Canadian comic Norm Macdonald dies at 61 after a private battle with cancer

Canadian comic Norm Macdonald dies at 61 after a private battle with cancer
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TORONTO -- Norm Macdonald, whose dry, caustic wit propelled him from Canadian comedy clubs to "Saturday Night Live" fame, lived by a "purist" comedic philosophy that won him the admiration of his famous contemporaries, even if it polarized audiences, says his brother.

Neil Macdonald said the sardonic standup lived by the maxim that comedy should always surprise and never pander, preferring that a joke be met with boos than to stoop for the cheap laugh. Macdonald was devoted to the craft of comedy, he said, and never aspired to make the transition from the stage to the big screen.

"If you speak to his friends like Adam Sandler, David Spade or Tim Meadows -- the people he came up with at SNL -- they would all agree that Norm was the purest amongst them," Neil said by phone from Los Angeles. "He was the comic s comic."

Macdonald died in Los Angeles from leukemia Tuesday, Neil said. While his diagnosis was never made public, Macdonald had been dealing with cancer for "a long time," and his condition took a turn for the worst last month, he said.

The Quebec City-raised standup was best known for his tenure on "Saturday Night Live" from 1993 to 1998 where he manned the "Weekend Update" desk and became known for impressions including a mischievous Burt Reynolds as a contestant on "Jeopardy!"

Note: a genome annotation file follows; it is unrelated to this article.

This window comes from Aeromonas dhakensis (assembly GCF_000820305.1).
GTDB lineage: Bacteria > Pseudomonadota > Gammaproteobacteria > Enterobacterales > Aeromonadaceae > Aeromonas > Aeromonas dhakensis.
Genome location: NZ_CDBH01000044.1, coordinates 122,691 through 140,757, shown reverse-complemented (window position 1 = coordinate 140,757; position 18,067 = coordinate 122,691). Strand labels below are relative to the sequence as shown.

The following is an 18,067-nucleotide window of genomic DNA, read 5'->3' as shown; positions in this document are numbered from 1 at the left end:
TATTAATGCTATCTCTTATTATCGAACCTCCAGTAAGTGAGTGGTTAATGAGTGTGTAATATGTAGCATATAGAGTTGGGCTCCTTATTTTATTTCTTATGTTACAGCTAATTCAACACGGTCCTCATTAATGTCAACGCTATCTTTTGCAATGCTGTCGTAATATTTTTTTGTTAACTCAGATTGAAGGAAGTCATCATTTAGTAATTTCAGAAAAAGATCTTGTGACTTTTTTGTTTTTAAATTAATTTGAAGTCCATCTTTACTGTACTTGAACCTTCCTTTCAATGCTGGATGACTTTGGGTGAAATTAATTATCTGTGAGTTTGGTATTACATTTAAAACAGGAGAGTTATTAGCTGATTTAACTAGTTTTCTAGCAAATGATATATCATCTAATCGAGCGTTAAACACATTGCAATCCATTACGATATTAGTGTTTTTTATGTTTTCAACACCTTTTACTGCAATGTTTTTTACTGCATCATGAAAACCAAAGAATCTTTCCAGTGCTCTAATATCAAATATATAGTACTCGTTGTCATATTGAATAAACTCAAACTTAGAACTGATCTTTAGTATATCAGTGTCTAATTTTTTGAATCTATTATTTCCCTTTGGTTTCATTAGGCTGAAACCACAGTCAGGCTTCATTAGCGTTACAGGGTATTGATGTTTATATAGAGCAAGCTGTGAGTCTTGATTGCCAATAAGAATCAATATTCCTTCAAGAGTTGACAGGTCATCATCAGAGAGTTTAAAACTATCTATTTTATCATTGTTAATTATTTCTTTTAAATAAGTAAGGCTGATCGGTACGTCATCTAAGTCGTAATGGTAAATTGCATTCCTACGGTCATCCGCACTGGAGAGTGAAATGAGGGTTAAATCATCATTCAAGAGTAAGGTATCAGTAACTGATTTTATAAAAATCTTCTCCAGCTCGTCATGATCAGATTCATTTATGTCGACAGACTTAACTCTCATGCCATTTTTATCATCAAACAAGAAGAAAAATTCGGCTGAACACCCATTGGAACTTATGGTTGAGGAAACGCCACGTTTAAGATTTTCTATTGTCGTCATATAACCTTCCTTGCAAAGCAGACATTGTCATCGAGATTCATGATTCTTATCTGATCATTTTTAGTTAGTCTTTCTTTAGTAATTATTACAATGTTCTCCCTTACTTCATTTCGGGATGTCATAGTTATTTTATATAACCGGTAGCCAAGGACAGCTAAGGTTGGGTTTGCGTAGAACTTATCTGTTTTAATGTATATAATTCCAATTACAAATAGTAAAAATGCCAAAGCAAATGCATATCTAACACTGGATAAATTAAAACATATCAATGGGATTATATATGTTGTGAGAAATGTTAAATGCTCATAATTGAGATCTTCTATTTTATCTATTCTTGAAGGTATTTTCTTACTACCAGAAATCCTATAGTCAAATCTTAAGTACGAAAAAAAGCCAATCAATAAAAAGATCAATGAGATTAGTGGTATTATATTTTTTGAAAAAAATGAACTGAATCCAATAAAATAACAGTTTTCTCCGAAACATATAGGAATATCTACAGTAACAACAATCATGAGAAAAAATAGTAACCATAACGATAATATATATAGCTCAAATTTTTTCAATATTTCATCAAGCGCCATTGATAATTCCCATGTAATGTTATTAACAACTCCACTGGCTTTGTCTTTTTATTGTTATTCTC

News of Macdonald s death sparked an outpouring of grief on social media, with Steve Martin, David Letterman, Jim Carrey, Adam Sandler, Jon Stewart and Bob Saget among the comedy heavyweights paying tribute.

Macdonald went to great lengths to keep his illness a secret from everyone but his family, because he didn t want it to affect his comedy, said his brother.

Born in Quebec City, Macdonald showed a predilection for comedy from a young age, said Neil, recalling his brother using a hammer as a make-believe microphone while telling jokes as a kid.

One night, Macdonald decided "on a dare" that he would try his hand at performing in front of a real audience at an Ottawa nightclub, said Neil.

Macdonald made a big impression on the audience, said Yuk Yuk s co-founder Mark Breslin, a longtime friend.

"He combined a laconic delivery and a deadpan look, and yet he had this great twinkle in those blue eyes of his that let you know everything was kind of a joke," said Breslin, a longtime friend.
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